by Ryan McMaken, Mises Institute
The United States was originally constructed in such a way that the states themselves would dominate the electoral process. Historically, states have determined who can vote, when they vote, and how they vote. Through this power states have also be given limited de facto power of determining citizenship.
Over time, the federal courts have increasingly seized local prerogatives in this matter, but even today, states and counties are the primary government organizations that conduct elections, collect the votes, print the ballots, and determine the winners.
This is appropriate, of course, since the United States was intended to function on a confederation model in which it would be up to the states to decide for themselves how they would send representatives to Congress. There is no such thing as a “national election” in the United States because there wasn’t supposed to be a single nation.
Unfortunately, in the wake of the 2016 election, opponents of the election’s outcome have been petitioning the Supreme Court to step in and take even more power away from the states in deciding how presidents are selected through the Electoral College. Specifically, two electors in Colorado are suing in federal court to overturn a state law that requires members of the electoral college to support the winner of the statewide vote:
The two electors, Polly Baca and Robert Nemanich, are suing to overturn a Colorado law that requires them to support the winner of their statewide popular vote — Hillary Clinton — during the general election last month.
In this case, the two electors who are suing are pro-Clinton, and Clinton won the statewide vote in Colorado. So, as electors, they’ll be voting for the candidate they supported in the general election anyway. But, they’re hoping their lawsuit will lead to the nullification of state laws over the electoral college, which could free up electors in other states. Currently, in addition to Colorado, 28 states and the District of Columbia have adopted laws mandating the electors vote for the winner of the statewide vote. Failure to comply with these mandates, however, generally bring only a fine.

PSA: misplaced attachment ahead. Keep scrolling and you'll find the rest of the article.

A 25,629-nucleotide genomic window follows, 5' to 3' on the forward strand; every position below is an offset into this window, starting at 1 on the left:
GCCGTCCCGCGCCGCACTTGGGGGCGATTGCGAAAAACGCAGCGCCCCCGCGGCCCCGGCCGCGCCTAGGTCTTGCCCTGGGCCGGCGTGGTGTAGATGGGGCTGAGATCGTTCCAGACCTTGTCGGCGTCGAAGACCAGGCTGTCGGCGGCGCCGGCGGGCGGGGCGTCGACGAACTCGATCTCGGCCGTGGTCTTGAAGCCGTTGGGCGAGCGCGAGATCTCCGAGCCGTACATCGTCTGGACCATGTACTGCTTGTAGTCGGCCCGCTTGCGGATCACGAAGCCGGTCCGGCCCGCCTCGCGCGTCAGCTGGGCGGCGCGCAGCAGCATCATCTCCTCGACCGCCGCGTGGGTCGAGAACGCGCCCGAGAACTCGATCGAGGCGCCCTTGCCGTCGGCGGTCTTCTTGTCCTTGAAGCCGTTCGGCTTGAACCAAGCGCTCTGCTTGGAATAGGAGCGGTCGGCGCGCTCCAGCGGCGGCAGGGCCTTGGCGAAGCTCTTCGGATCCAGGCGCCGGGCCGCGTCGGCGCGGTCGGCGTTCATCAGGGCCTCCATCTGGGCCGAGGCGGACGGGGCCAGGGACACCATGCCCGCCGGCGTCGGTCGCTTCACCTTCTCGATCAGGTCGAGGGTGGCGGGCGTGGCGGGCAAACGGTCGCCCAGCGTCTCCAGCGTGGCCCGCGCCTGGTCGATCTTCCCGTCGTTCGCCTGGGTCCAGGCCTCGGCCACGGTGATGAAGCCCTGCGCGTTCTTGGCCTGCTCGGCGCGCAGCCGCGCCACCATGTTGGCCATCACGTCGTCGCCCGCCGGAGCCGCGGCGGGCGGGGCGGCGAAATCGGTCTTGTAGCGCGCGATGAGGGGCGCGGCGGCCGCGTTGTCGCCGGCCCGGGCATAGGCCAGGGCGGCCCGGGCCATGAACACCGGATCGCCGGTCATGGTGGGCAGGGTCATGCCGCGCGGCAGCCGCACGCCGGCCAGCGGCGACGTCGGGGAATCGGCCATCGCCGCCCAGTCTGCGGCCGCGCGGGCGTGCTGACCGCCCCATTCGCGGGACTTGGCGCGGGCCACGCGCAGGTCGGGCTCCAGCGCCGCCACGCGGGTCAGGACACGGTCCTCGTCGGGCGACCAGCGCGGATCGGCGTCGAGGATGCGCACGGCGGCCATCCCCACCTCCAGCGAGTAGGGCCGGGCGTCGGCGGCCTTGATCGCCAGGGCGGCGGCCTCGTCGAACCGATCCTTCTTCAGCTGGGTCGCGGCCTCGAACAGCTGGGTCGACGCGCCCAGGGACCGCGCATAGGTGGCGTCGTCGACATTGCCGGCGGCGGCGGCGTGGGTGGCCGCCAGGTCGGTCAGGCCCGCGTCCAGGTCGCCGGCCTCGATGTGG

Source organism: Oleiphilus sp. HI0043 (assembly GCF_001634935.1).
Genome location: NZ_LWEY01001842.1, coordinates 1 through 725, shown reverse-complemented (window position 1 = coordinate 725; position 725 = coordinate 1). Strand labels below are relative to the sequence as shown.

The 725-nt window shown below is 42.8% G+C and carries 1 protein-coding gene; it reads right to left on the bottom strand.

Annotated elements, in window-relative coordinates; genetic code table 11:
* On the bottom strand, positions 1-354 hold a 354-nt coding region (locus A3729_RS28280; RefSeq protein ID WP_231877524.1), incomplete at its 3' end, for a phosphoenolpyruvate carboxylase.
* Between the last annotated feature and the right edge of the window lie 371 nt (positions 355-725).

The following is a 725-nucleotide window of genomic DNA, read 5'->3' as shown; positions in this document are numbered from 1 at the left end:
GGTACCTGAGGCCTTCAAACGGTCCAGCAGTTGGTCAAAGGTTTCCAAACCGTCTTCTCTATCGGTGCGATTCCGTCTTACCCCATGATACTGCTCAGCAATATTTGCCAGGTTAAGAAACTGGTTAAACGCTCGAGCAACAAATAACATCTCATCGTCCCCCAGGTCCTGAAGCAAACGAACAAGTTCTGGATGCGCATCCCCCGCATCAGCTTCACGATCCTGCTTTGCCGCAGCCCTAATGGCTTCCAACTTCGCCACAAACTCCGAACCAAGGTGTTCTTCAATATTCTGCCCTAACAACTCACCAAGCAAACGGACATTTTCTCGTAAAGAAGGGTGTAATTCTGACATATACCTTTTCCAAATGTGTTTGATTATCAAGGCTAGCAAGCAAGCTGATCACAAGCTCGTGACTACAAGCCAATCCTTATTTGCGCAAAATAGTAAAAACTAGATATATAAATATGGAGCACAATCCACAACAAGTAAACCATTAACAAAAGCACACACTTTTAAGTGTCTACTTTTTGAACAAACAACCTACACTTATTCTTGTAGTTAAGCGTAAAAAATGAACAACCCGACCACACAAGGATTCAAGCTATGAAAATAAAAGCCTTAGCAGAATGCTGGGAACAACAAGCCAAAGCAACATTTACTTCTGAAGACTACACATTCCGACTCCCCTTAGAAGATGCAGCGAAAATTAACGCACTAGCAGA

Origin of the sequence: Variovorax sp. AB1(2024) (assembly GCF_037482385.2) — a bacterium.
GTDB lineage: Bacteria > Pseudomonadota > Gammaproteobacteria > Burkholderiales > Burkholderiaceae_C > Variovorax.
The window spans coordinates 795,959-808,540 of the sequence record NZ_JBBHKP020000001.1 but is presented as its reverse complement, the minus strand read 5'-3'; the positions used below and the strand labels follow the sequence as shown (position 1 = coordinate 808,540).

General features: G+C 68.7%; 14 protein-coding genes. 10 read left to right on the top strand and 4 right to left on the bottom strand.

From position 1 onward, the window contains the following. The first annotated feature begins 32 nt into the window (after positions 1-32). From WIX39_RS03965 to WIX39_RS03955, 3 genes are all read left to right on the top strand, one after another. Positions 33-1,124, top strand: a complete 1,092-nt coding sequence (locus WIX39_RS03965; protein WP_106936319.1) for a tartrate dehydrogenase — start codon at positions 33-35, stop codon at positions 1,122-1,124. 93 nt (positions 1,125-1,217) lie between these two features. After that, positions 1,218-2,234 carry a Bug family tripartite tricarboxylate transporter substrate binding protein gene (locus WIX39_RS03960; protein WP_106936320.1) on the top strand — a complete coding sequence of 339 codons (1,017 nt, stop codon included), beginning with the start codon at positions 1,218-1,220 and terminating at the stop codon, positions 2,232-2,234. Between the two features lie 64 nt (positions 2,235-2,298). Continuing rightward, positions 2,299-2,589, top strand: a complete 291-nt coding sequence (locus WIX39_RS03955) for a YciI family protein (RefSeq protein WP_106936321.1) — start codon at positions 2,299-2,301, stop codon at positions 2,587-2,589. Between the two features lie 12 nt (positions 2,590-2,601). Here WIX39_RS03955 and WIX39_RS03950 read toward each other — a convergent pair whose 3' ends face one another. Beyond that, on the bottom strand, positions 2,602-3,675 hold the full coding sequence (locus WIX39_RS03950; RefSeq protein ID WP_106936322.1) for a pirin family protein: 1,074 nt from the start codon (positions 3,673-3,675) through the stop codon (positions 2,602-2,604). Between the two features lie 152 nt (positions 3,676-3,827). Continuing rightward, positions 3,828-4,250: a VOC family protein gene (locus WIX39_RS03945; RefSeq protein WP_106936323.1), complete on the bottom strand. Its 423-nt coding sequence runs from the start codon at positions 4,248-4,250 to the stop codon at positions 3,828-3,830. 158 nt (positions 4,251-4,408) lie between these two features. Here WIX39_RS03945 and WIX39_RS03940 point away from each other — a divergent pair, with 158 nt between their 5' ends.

This follows a mandate from the current US Constitution which states in Article II, Section 1 that: “Each State shall appoint, in such Manner as the Legislature thereof may direct, a Number of Electors, equal to the whole Number of Senators and Representatives to which the State may be entitled in the Congress.”
In other words, the text is explicit that the state legislature has nearly untrammeled control over how electors are appointed.
Thus, by extension, the state legislature could also be entitled to force electors to legally pledge to support the winner of the statewide vote.
This method would also be reminiscent of methods used prior to the 17th Amendment when members of the legislature were pledged to appoint to the US Senate the winners of statewide votes.
Of course, the method that states use to appoint or bind electors is beside the point. States ought to be free to appoint, manage, remove, or regulate electors totally outside any interference from federal courts, federal regulators, or federal policymakers of any kind. If fifty states employ fifty different methods of assigning electoral votes, this would merely reflect the diversity of the American states.
Were the federal courts to step in and begin regulating states on how they manage their electoral college votes, it would be a significant swing in favor of federal centralization and greater federal power.
The Current System Favors the Democrats
As a final note, we might also look at how the current system of binding electors to the statewide vote in each state actually favors the Democrats. The fact that the state legislatures so often defer to the winner of the statewide vote limits legislative power, and puts electoral votes beyond the reach of the legislature once the votes are counted. This helps the Democrats in a period where the Republicans have an overwhelming advantage at the state-government level.
For example, given current party control of state government, were legislatures to reserve to themselves more active control over the electoral college, Republicans would be guaranteed victory in at least 23 states where the GOP has a so-called trifecta — control over all houses of the legislature and the governor’s office. This means the GOP would get 248 out of the necessary 270 electoral votes right off the bat. The Democrats by this measure would win 7 states for a total of 86 electoral votes. Once we add in other states where the GOP controls the legislature but not the governor’s office, the GOP easily wins the necessary electoral votes.
This advantage will be even greater once the GOP’s additional state-level gains in the 2016 election take effect next year. Post-2016, the GOP will have a trifecta in 24 states with 255 electoral votes. The Democrats will have a trifecta in 6 states with 83 electoral votes.
This post was originally published at Mises.org and is reposted here under a CreativeCommons, Non-Commericial 3.0 license.
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